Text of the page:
JK:  How did you get started blogging (blog.scottlowe.org)?

SL:  I started writing on my blog in 2005.  At the time, I was learning a lot, and I wanted a way to capture the knowledge I was gaining.  I guess you could say that my blog started as more of a knowledge base than anything else.  It wasn’t until 2007 when I liveblogged VMworld 2007 when the site really took off.


JK: Do you take your topics from things you are working on at your job or do you take comments and questions from readers as topics?


SL:  Most of my topics come from whatever I am working on; however, from time to time, someone will email me with a question or a comment, and that might turn into a post.  Sometimes the question is about a problem with which the reader is struggling, and sometimes the question is about one of the books that I’ve written or a presentation that I’ve given.  Pulling topics from whatever I’m working on professionally is pretty common among the other bloggers that I know.


JK: Virtualization technology is fairly mature now.  Are there any virtualization concepts that are still not widely understood?


SL:  I’d say the one thing I see a lot is that customers try to do things the same way in the virtual world as in the physical environment, and that is often not the best approach.  Because VMware and other leading virtualization players out there make it so easy and so seamless to run workloads in virtualized environments, administrators don’t take the time to optimize for a virtualized environment.  This is especially true for virtual desktop environments and business critical workloads.  The virtual desktop environment is one area this is especially true, where people just re-create what they are doing for physical desktops, and they don’t truly optimize for the virtual environment.


I think because vSphere and other virtualization solutions do such a great job of making everything seem the same as it was, people don’t even realize they could be doing more.  People port the application over, it runs, and they don’t understand that they could optimize it and make it run even better than it was running in the physical environment.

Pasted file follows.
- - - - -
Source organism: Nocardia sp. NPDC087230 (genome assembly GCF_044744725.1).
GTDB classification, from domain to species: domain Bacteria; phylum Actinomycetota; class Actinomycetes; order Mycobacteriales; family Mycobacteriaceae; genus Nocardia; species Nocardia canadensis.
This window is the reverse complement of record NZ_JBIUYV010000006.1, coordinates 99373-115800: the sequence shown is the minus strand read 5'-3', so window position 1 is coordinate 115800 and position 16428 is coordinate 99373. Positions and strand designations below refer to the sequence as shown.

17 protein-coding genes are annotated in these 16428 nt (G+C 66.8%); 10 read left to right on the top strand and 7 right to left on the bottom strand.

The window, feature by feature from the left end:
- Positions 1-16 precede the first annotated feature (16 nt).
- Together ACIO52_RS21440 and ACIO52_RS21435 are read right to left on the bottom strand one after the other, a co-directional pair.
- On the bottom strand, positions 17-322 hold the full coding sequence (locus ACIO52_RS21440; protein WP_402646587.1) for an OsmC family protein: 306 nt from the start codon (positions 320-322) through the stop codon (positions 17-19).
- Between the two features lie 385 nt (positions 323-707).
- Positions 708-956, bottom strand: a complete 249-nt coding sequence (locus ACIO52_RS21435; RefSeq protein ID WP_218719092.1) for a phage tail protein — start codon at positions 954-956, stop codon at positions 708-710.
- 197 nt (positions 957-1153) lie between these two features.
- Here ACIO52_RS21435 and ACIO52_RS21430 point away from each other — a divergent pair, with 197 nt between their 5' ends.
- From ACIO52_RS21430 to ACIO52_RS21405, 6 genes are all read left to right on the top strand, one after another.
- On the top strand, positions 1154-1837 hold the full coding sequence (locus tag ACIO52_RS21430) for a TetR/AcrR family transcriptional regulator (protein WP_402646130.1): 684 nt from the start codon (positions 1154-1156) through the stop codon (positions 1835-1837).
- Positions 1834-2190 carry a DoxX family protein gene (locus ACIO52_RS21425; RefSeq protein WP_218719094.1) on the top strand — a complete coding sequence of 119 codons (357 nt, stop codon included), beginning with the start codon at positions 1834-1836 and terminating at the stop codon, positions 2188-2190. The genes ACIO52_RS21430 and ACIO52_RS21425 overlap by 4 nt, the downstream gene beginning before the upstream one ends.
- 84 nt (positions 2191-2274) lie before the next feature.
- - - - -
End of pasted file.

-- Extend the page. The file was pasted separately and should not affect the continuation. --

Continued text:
JK: Are there still challenges with or objections to moving mission critical applications to virtualized environments?


SL:  If I had to define only a single issue, it’s that organizations don’t realize that their virtualization platforms are capable of supporting mission critical applications because they are just looking at recreating what existed in the physical world.  I think it was Albert Einstein who said, “You cannot fix problems using the same thinking that you used to create them.”  The same applies to virtual environments – you can’t use the same thinking in running a mission critical workload in the physical environment as the virtual environment.  Customers will attempt to run mission critical workloads, but because they did not optimize it or the performance is different, they assume there is too much overhead, etc.  All of the virtualization platforms are very robust and capable of handling mission critical workloads.  Customers just have to go about designing the environment a little bit differently than perhaps they realize.

JK: In terms of looking at performance of the applications, would you say it is a must have to look at the application performance and virtualized elements at the same time?

SL:  You need a comprehensive view of all the different layers in your datacenter.  Now we have another layer – where before we had workloads sitting on bare metal, now we have an abstraction layer.  The abstraction is beneficial in that it gives us hardware independence, workload mobility, and easier disaster recovery.  On the other hand, that abstraction also introduces an inability to see what is happening on the other side of that layer.

 

Consider this: a VM sees only what the hypervisor wants it to see, but you need to see what the application is doing, what the OS is doing, and also what the host (or hypervisor) is doing. 
Building on the same theme we have been discussing, the problem is that customers look at things using the same monitoring solution they used in the physical environment – one that is not virtualization aware. Because the tool is not virtualization aware, it might not gather information from all the appropriate layers, and this results in incorrect information. This incorrect information prevents people from properly assessing the performance of the application, and whether SLAs are being satisfied.  It’s only through looking at all the different layers that you can get comprehensive information, in my opinion.